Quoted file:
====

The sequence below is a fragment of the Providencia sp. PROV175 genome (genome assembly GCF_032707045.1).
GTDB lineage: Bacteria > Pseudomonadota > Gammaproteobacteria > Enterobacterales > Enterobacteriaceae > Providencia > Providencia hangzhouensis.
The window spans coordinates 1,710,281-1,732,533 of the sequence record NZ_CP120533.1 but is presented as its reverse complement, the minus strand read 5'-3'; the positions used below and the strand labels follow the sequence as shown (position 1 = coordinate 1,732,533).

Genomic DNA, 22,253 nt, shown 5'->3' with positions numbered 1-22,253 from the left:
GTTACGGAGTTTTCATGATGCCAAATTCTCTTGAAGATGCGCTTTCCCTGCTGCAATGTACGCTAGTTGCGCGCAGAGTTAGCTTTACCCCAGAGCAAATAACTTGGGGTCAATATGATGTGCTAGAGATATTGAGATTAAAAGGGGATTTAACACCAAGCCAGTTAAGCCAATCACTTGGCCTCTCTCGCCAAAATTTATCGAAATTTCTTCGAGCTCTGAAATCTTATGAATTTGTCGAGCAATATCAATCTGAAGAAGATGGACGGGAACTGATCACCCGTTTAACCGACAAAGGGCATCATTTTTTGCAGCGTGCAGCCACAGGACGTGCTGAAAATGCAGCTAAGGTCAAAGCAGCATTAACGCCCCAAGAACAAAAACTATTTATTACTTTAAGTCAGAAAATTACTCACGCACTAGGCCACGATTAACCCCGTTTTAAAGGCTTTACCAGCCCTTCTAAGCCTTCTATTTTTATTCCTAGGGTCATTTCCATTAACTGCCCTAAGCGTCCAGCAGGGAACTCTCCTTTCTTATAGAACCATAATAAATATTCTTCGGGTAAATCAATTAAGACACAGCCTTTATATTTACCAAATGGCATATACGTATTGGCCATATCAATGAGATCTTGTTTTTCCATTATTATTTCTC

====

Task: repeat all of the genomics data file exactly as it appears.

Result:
The sequence below is a fragment of the Providencia sp. PROV175 genome (genome assembly GCF_032707045.1).
GTDB lineage: Bacteria > Pseudomonadota > Gammaproteobacteria > Enterobacterales > Enterobacteriaceae > Providencia > Providencia hangzhouensis.
The window spans coordinates 1,710,281-1,732,533 of the sequence record NZ_CP120533.1 but is presented as its reverse complement, the minus strand read 5'-3'; the positions used below and the strand labels follow the sequence as shown (position 1 = coordinate 1,732,533).

Genomic DNA, 22,253 nt, shown 5'->3' with positions numbered 1-22,253 from the left:
GTTACGGAGTTTTCATGATGCCAAATTCTCTTGAAGATGCGCTTTCCCTGCTGCAATGTACGCTAGTTGCGCGCAGAGTTAGCTTTACCCCAGAGCAAATAACTTGGGGTCAATATGATGTGCTAGAGATATTGAGATTAAAAGGGGATTTAACACCAAGCCAGTTAAGCCAATCACTTGGCCTCTCTCGCCAAAATTTATCGAAATTTCTTCGAGCTCTGAAATCTTATGAATTTGTCGAGCAATATCAATCTGAAGAAGATGGACGGGAACTGATCACCCGTTTAACCGACAAAGGGCATCATTTTTTGCAGCGTGCAGCCACAGGACGTGCTGAAAATGCAGCTAAGGTCAAAGCAGCATTAACGCCCCAAGAACAAAAACTATTTATTACTTTAAGTCAGAAAATTACTCACGCACTAGGCCACGATTAACCCCGTTTTAAAGGCTTTACCAGCCCTTCTAAGCCTTCTATTTTTATTCCTAGGGTCATTTCCATTAACTGCCCTAAGCGTCCAGCAGGGAACTCTCCTTTCTTATAGAACCATAATAAATATTCTTCGGGTAAATCAATTAAGACACAGCCTTTATATTTACCAAATGGCATATACGTATTGGCCATATCAATGAGATCTTGTTTTTCCATTATTATTTCTC